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Friday, June 14, 2013

Nippon Reviews: Key of Life

Key of Life:  Written and directed by Kenji Uchida.  Starring:  Masato Sakai, Teruyuki Kagawa, Ryoko Hirosue, Yoshiyoshi Arakawa.  Running Time:  128 minutes. 

Rating:  4/4 Stars

                Sometimes, I despair about the state of comedy in film.  Sometimes, the franchises of series like Scary Movie, or The Hangover (which I still can’t believe is a trilogy), loom so large over comedic films that it’s no longer possible to even come up with great comedy, let alone write it, present it, and get the green light to make it.  Sometimes, just hearing that a film is billing itself as a “comedy” makes me cringe. 

                Then, I see a movie like Key of Life.  Then, I am reminded that yes, there are STILL great comedic films to be made.  I am reminded that being genuinely funny doesn’t require swearing, boob/penis humor, or “shocking” graphic content.  I am reminded that comedic characters can be as wacky, quirky, or strange as can be, and yet still feel like real people.  I am reminded that a movie can be roll-on-the-ground funny and still have the skill to bring real emotional depth into play when it has to.  I am reminded just how much fun a movie can be when it never stops having fun with itself. 

                Sakurai is an out-of-work actor, seriously contemplating suicide.  After one failed attempt, he tries to revise his spirits by going to a nearby bathhouse, which an elite hit man fresh from his latest “job” happens to be frequenting as well.  Through a series of accidents, the hit man slips on Sakurai’s soap and hits his head (in hilariously over-the-top fashion), giving him a severe case of amnesia.  Seeing this as his chance to alter his fortunes, Sakurai takes the man’s identity (by quietly changing his own locker key/ID with the man), and uses the hoard of cash he finds in the man’s car and apartment to start paying off the personal debts that had been weighing on him.  However, he soon realizes the extent of his mistake when the man’s Yakuza contacts suddenly appear and order him to do another hit. 

                Meanwhile, the hit man (whose “name,” we learn, is Kondo) wakes up in the hospital bed, believing that he is Sakurai, and slowly attempts to regain his memory in ways that are sometimes hilarious, and sometimes rather heartbreaking.  His efforts are aided by the editor of a local magazine, a woman in her mid-30’s desperately searching for a husband so she can meet her wedding deadline- when asked who her fiancé is by her colleagues, she responds, “I don’t know.  But I’ve scheduled two months to find the right candidate.”  Sakurai (the real one) tracks down Kondo (the real one) as well, feeling both increasingly remorseful for his subterfuge and increasingly terrified that the Yakuza will find out who he really is and kill him.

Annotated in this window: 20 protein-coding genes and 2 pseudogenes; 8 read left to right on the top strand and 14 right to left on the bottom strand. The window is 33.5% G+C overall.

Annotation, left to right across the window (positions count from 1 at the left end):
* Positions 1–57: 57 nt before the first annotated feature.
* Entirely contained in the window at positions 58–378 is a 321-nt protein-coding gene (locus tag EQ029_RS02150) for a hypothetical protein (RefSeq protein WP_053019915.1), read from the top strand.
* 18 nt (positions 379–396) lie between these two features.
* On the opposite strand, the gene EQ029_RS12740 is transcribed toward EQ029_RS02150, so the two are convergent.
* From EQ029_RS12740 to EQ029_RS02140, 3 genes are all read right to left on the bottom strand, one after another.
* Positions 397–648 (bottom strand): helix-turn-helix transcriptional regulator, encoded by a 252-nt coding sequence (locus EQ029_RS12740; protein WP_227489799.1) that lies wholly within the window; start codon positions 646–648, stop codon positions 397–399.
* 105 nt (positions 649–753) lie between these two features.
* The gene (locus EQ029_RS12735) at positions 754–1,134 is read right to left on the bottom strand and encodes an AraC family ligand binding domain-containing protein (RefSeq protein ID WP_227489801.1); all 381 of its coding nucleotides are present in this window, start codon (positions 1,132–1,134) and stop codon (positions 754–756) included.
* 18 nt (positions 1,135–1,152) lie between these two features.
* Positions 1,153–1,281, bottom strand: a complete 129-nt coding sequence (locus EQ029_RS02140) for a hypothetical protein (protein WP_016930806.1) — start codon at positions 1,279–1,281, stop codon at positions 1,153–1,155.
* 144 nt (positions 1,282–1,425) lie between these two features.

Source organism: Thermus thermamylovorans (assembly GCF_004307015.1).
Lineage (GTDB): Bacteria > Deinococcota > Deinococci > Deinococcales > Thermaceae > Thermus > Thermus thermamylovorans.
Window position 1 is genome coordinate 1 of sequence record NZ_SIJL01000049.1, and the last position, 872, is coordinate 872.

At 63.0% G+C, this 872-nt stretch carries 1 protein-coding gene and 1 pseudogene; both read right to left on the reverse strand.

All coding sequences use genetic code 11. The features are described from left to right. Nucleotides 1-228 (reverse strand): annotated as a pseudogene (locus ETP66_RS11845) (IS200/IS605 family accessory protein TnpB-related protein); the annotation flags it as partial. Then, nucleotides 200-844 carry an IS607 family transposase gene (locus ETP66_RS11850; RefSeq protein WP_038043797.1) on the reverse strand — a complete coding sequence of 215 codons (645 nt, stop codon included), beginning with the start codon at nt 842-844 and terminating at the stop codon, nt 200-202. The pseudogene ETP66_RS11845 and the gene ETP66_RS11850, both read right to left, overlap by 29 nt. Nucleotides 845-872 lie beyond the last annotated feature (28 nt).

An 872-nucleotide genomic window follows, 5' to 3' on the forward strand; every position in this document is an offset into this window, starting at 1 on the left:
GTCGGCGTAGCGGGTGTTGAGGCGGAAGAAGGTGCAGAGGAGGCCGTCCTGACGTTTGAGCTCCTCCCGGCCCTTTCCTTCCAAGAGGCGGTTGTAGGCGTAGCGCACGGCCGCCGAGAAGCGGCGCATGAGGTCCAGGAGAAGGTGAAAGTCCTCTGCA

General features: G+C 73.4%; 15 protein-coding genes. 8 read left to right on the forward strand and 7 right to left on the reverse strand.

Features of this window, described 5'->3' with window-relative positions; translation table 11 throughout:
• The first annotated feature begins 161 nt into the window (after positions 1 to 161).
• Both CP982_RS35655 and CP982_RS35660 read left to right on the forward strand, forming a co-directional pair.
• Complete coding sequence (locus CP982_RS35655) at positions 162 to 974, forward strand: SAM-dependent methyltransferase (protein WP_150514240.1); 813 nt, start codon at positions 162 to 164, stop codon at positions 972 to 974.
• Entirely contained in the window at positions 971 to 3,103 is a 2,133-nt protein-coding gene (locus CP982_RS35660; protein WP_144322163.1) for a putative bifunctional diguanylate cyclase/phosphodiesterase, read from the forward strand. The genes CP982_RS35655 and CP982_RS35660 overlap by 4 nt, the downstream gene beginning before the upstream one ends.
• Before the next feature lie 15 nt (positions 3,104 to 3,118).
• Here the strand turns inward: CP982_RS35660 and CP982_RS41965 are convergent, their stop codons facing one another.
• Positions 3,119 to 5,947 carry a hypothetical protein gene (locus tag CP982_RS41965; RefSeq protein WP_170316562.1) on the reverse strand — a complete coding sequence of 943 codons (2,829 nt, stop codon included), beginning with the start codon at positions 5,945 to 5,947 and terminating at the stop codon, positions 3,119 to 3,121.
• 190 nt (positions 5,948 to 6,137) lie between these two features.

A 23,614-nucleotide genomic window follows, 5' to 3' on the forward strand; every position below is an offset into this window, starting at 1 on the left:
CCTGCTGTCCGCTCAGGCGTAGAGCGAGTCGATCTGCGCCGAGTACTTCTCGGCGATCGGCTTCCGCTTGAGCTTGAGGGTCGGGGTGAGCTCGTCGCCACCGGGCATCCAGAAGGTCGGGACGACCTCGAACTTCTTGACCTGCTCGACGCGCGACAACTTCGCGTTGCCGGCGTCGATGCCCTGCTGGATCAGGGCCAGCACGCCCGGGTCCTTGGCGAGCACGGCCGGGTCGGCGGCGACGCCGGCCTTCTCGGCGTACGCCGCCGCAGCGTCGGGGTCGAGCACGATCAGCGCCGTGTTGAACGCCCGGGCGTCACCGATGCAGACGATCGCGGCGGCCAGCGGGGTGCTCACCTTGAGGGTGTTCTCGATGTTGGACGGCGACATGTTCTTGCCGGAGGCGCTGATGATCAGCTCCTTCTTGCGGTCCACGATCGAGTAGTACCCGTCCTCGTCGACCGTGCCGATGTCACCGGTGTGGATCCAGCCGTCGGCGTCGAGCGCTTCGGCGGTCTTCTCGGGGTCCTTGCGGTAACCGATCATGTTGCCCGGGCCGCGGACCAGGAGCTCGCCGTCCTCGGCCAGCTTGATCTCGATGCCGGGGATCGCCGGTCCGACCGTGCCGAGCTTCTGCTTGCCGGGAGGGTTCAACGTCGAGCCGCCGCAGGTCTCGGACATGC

That sounds like a classically absurd identity-swap setup, and that’s because it is.  Thankfully, the writing is consistently hilarious enough that it doesn’t matter how often you’ve seen this sort of film, or how quickly you call the ending- I don’t think I went more than 3-4 minutes at a stretch without laughing out loud, and during the movie’s best scenes, I was howling about every 15 seconds.  Scions of Shakespeare can tell you that there’s nothing wrong with using a standard setup as long as you do it well, and bring something of your own to the table.  The biggest strength of the movie is how much you find yourself caring about its oddball crew of characters- without his memory, the rough-and-tough hit man is pretty much a big teddy bear, and despite how hapless he is, you do understand Sakurai’s despair. 

                Key of Life, like nearly all movies, is by no means perfect- I kept expecting it to spin into an In Bruges-esque black comedy, but aside from a few faints in that direction in the first act, the movies stays quite strictly within the bounds of a thematically-gentle screwball comedy.  It also slows down towards the end more than I would have liked (although it parlays that with an absolutely perfect final shot).  There’s a vague subplot about a possible connection between Sakurai and the fiancé of one of Kondo’s past hits, but it never really goes anywhere (at least not to my satisfaction).  However, as I have said before, it is not perfection that makes a film deserving of four stars- it’s how much of a genuinely satisfying experience watching the film provides, and Key of Life was the most satisfying movie experience I had at Nippon.  With the possible exception of Asura, but we’ll get to that in my next review. 

-Noah Franc 

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